On the path close to where Sweet was found, someone spray-painted the outline of a body next to the words: “Please step over spilt AIDS!”
The gruesome attacks shocked the city’s LGBT+ community, and became a symbol of the work that still needed to be done to stamp out homophobia.
This month photographer Liam Campbell celebrates five years of traveling the world, meeting a diverse range of local men, and showcasing them in the magazine Elska. While the Coronavirus pandemic, when travel is limited, he reflects on travels past and fantasizing about travels to come.
Here Liam shares exclusively with GayCities some of the most sexy and interesting men and moments from the past five years.
Juan C (Bogotá, Colombia)
When coming up with this list of ten unforgettable men and moments from a project where I’ve so far photographed nearly five hundred guys, the first person to come to mind was Juan. Not only is he one of the best friends I’ve made during my Elska travels, but our shoot was also one of the most insane. We started at his place, shooting some nude photos in his at-home recording studio (Juan is part of the group Los Rombos) and then took a walk around his Bogotá neighborhood for outdoor shots. Around halfway through our session, cops decided to come over and ask what we were doing. We were in a public place, with no permission or permit required whatsoever, but they decided to use the opportunity to intimidate us for their amusement. This included them taking the camera and looking through the photos, including Juan’s nude images, and then laughing amongst each other and taunting us with comments that I did not have the Spanish language skills to understand. It was incredibly frustrating but it did not have the intended effect to humiliate us whatsoever. We left with our heads held high, and perhaps this was what created a bond of friendship that continues to this day.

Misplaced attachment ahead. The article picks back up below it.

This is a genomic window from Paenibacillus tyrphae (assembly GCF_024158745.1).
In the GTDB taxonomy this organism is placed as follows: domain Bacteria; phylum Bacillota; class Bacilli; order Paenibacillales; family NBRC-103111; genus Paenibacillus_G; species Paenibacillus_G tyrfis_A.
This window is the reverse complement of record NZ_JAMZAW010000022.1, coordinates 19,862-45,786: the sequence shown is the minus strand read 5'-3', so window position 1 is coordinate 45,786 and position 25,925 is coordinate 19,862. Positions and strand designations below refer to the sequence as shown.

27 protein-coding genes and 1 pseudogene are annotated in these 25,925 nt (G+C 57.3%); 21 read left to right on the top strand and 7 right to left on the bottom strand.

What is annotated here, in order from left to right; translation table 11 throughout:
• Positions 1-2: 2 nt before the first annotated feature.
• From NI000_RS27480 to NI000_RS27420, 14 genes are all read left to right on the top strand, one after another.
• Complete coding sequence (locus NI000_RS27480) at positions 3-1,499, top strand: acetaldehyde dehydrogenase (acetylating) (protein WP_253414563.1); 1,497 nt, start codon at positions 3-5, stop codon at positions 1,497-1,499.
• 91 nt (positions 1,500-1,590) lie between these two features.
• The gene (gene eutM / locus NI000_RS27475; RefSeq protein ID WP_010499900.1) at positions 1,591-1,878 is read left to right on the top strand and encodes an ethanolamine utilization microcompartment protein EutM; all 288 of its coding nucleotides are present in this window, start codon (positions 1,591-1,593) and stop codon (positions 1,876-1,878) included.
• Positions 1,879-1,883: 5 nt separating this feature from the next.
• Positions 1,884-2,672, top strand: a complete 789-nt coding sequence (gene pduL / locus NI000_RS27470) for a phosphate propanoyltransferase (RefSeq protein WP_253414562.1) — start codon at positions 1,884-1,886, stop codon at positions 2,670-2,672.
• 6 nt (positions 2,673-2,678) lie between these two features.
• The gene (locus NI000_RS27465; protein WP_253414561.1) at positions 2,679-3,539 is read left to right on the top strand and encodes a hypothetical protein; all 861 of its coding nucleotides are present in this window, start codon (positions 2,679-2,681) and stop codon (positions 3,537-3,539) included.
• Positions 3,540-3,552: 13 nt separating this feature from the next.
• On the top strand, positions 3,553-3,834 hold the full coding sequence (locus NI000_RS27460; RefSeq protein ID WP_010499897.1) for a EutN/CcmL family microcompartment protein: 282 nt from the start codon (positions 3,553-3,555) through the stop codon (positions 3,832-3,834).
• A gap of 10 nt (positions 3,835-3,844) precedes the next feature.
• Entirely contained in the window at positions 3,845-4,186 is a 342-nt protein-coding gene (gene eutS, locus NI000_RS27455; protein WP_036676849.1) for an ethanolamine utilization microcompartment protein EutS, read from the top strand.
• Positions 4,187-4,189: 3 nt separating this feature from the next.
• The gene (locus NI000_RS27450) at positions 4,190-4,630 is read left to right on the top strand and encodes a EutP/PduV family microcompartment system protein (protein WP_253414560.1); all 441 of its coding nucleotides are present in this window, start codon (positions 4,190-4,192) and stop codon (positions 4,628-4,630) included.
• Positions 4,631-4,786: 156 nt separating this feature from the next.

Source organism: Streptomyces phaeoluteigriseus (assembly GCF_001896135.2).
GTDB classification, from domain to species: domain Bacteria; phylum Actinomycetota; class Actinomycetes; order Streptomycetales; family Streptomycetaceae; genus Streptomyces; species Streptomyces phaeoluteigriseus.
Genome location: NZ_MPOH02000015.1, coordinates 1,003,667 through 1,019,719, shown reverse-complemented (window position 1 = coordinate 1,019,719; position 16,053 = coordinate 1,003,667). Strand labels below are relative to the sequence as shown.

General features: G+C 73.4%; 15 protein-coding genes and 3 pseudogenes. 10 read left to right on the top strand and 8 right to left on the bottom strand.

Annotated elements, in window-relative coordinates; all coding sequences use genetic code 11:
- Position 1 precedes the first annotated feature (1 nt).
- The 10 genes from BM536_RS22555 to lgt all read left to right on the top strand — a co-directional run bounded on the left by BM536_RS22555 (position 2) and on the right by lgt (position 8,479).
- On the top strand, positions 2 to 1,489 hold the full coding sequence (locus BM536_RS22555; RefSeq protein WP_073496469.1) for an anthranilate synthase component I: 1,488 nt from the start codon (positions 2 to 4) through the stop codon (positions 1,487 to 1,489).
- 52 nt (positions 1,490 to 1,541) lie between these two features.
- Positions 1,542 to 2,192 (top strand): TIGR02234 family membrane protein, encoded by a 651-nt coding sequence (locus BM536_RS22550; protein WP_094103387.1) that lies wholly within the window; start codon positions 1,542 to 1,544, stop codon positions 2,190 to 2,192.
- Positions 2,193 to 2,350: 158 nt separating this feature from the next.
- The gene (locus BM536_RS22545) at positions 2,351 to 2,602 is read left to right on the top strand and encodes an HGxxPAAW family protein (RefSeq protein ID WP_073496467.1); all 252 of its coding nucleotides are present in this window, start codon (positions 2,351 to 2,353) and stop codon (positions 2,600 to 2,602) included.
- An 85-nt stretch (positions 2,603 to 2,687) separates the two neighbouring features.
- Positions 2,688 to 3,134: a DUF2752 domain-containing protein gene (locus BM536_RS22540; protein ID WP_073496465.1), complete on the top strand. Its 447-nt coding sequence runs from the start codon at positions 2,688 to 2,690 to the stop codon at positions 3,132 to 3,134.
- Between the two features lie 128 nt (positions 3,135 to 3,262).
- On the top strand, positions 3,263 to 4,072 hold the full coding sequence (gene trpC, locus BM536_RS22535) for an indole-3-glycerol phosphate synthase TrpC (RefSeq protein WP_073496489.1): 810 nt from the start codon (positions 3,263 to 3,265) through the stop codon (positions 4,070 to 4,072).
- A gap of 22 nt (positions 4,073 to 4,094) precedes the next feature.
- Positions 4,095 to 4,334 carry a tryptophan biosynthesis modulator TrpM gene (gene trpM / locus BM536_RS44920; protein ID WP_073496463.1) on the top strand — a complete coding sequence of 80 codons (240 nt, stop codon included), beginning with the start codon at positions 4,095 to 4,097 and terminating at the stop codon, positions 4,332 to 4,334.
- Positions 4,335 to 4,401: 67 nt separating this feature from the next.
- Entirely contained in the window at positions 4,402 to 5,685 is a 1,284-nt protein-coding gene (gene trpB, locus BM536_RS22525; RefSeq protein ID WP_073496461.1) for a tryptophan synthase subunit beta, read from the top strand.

Anzie V (Mumbai, India)
Mumbai is one my favorite cities, but it’s also incredibly chaotic, crowded, and absolutely massive. Anzie worked in the city not far from Colaba where I was staying (definitely one of my favorite neighborhoods in Mumbai), but he lived a fair distance and commute away. So he asked if it might be okay to stay the night with me so that we could shoot in the evening and then he could go straight to work the next morning. Trying to be kind, especially in a culture where I’d come to discover how hospitable the locals are, I agreed. However, as much as I try to keep a professional mindset, sharing a bed with this insanely hot guy was a bit of a challenge. I barely got an hour’s sleep all night with all the nerves over whether I might “bump” into him in the night, or embarrass myself some other way. Everything turned out fine though, and the next morning we took a few sunrise shots in the area, followed by coffee, and then another brief interrogation by a local cop. This time, however, I didn’t have any of the indoor pics still on the camera, so there was no teasing to endure.
Ky S (Yokohama, Japan)